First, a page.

Leadership isn't about being the boss. Leadership is about motivation and cooperation. It's about getting people involved and getting things done.
Amber Eubanks, outgoing Associated Students president for Washington State University Tri-Cities, has figured that out.
WSU-TC is not the traditional college experience. There's no football team to rally for or dorms to hang out in.
Student involvement takes an extra effort, a realization that led Eubanks to student government. Her leadership greatly expanded the program's reach.
We like Eubanks' style.
Her remark, "I came back (to school) with the idea if I found something I was interested in and made time for it I'd be happier," should resonate with all of us.
For many, either we haven't found that passion or we haven't made time for it. Today is a great time to change that.
Running for office?
Friday is the end of filing week. It's not too late to toss your hat into the ring.
If you're frustrated with the way your school board, city council or other government entity runs, you might want to consider running for office yourself.
Or you might also want to take a run at an office if you think you have what it takes to make things better.
If you do decide to run for office, be prepared.
Attend the elected body's meetings. Read the minutes. Bring yourself up to speed on the challenges the group has been facing. Come up with some solutions that might work.
After all, civic activism involves getting people motivated and working together. It's not just for college students anymore.
We're grateful that people are willing to run for office and take on what frequently turn out to be thankless but vital jobs.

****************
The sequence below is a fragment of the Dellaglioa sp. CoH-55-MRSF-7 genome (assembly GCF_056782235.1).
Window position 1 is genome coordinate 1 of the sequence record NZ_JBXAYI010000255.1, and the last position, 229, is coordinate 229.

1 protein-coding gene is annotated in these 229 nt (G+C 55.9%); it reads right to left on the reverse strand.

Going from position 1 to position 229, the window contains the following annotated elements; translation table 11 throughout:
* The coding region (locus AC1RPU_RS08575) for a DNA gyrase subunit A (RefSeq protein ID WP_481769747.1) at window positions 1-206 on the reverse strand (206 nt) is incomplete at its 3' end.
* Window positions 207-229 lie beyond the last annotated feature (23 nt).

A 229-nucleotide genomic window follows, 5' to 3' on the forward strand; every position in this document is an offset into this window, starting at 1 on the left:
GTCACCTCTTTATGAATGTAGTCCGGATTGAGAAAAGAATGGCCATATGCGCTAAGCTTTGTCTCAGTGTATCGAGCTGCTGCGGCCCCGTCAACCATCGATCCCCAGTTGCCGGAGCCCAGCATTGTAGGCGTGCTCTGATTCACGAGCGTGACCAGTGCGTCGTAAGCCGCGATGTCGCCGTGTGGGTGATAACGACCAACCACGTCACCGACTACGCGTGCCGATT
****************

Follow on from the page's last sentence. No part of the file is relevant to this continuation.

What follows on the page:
Comedian Brian Regan talks about entering the school science fair with a cup of dirt. It's a pretty funny shtick. But probably not very accurate.
True, some students (and adults) try to slide by with the minimum of effort, but we are impressed by many of the outstanding science fair projects we've seen.
Richland High freshman Swetha Shutthanandan is one of those students with an impressive project. And our opinion is seconded by the judges.
Shutthanandan is taking her solar cells to the international science fair.
Larry Chick, a scientist at Pacific Northwest National Laboratory who oversaw judging at the regional science fair, said he hopes other students will be inspired by Shutthanandan to enter the science fair in the future.
Only 270 middle and high school students from the Mid-Columbia entered this year.
We also would like to see kids (and adults) challenge themselves -- intellectually and otherwise.
And we are thankful for those who do. They set the example for the rest of us.